Idlib: Erdogan threatens with military action
We will not give up Idlib and leave it to the regime, which is unable to capture Turkey’s resolve on the matter – Recep Tayyip Erdogan
“We are determined to make Idlib safe for its residents and Turkey at all costs.” The price is high in any case. The propaganda effort too.
When the Turkish president last warned: “We could suddenly come one night”, the invasion of Turkish troops in northeastern Syria followed shortly afterwards. The warning should therefore be taken seriously.
Erdogan repeated it today when he spoke to the ACP Group. As with previous operations, the same applies to Idlib that “we can suddenly come one night”.
“We will not give up Idlib and leave it to the regime, which is unable to capture Turkey’s resolve on the matter (…). Under no circumstances will we allow ourselves to shoulder an extra burden that developments in the region impose on our country. We are committed to making Idlib safe for its residents and Turkey at all costs.” – Recep Tayyip Erdogan
“Let’s hope that the worst scenario doesn’t come true,” said the spokesman for the Russian president, Dmitry Peskov.” If this is an operation against the legitimate government of Syria and the Syrian armed forces, it will definitely be the worst scenario.”
Peskow pointed out that Russia would stay in contact with Turkey to prevent a further escalation in Idlib. Erdogan also said today that the negotiations would continue, but so far they would have “lagged behind” what Turkey wanted, which is why they were fully prepared for the operation in Idlib.
Dissatisfied with negotiations with Russia
Nothing reliable is publicly known about the status of the negotiations. French Middle East reporter Georges Malbrunot (four months on the planet Bin Laden) publishes a Russian proposal circulating online that would put a 16-kilometer strip in Idlib under Turkish control. However, the proposal would also mean that Turkey would have to abandon the observation posts.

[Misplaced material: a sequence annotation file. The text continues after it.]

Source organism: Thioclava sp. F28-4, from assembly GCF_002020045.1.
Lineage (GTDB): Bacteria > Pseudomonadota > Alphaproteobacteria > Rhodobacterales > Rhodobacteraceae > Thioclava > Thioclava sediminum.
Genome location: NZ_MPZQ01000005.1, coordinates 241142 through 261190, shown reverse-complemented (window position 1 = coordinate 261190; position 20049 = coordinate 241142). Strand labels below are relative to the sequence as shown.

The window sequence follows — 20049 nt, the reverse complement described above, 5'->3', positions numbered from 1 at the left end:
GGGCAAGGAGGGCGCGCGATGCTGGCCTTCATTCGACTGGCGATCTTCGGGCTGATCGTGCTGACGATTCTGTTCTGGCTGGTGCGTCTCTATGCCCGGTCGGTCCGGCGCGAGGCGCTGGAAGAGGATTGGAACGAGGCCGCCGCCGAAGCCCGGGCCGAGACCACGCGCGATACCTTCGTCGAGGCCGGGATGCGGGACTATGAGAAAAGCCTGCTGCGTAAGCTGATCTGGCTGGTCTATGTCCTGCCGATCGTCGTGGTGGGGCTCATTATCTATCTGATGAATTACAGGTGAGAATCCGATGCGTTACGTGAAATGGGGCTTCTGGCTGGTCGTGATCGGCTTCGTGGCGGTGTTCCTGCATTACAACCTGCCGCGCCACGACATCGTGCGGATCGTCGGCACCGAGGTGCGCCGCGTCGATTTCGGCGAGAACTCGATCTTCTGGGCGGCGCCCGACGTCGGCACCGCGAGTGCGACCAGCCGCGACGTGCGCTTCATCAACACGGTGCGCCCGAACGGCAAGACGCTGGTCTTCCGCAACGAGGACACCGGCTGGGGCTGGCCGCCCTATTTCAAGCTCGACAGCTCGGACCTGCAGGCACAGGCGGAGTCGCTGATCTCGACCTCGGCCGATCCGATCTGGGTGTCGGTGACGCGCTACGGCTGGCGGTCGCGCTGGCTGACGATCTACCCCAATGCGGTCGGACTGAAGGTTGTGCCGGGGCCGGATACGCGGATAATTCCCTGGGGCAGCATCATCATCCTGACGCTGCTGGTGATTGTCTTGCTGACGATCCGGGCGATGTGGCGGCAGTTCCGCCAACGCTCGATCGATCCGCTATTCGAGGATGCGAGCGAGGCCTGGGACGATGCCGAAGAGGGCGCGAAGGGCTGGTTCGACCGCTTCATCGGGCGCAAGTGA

The latter is the critical point. Turkey requires the Syrian government to withdraw from a zone in Idlib, as was allegedly agreed in the Astana agreement. It sticks to the observation post because it marks an area of influence.
The abandonment of these posts would mean that the Syrian government has free rein in this area. Turkey’s obstination that the Syrian army should withdraw from Idlib is presumptuous – as if Ankara could tell the Syrian government on its territory where it can deploy its army.
This can be countered by the fact that Turkey is under great pressure from the war in Idlib. How should she deal with the refugees at the border? Around 900,000 internally displaced people in Idlib are now counted, there are no accommodations, allegedly landowners can already be paid for places under olive trees, it is winter with freezing temperatures. The supply situation in Syria, reinforced by sanctions, is miserable.
The UN warns of a major humanitarian catastrophe. It is foreseeable that the outrage will turn into a demand that Turkey open its borders. From there it is reported that over the years a limit on the reception of refugees has been reached. 60 percent of the Turks had spoken out against the presence of Syrian refugees in a survey. “We don’t even want to take in five Syrians,” said a situation report from the Turkish border town of Reyhanli. [end]
The author of the article is Thomas Pany. Thomas Pany studied political science with Kurt Sontheimer at the Ludwig Maximilian University in Munich, plus modern history and Semitic studies. The original article has been published in Telepolis. Translation and editing by Defenseweek’s team.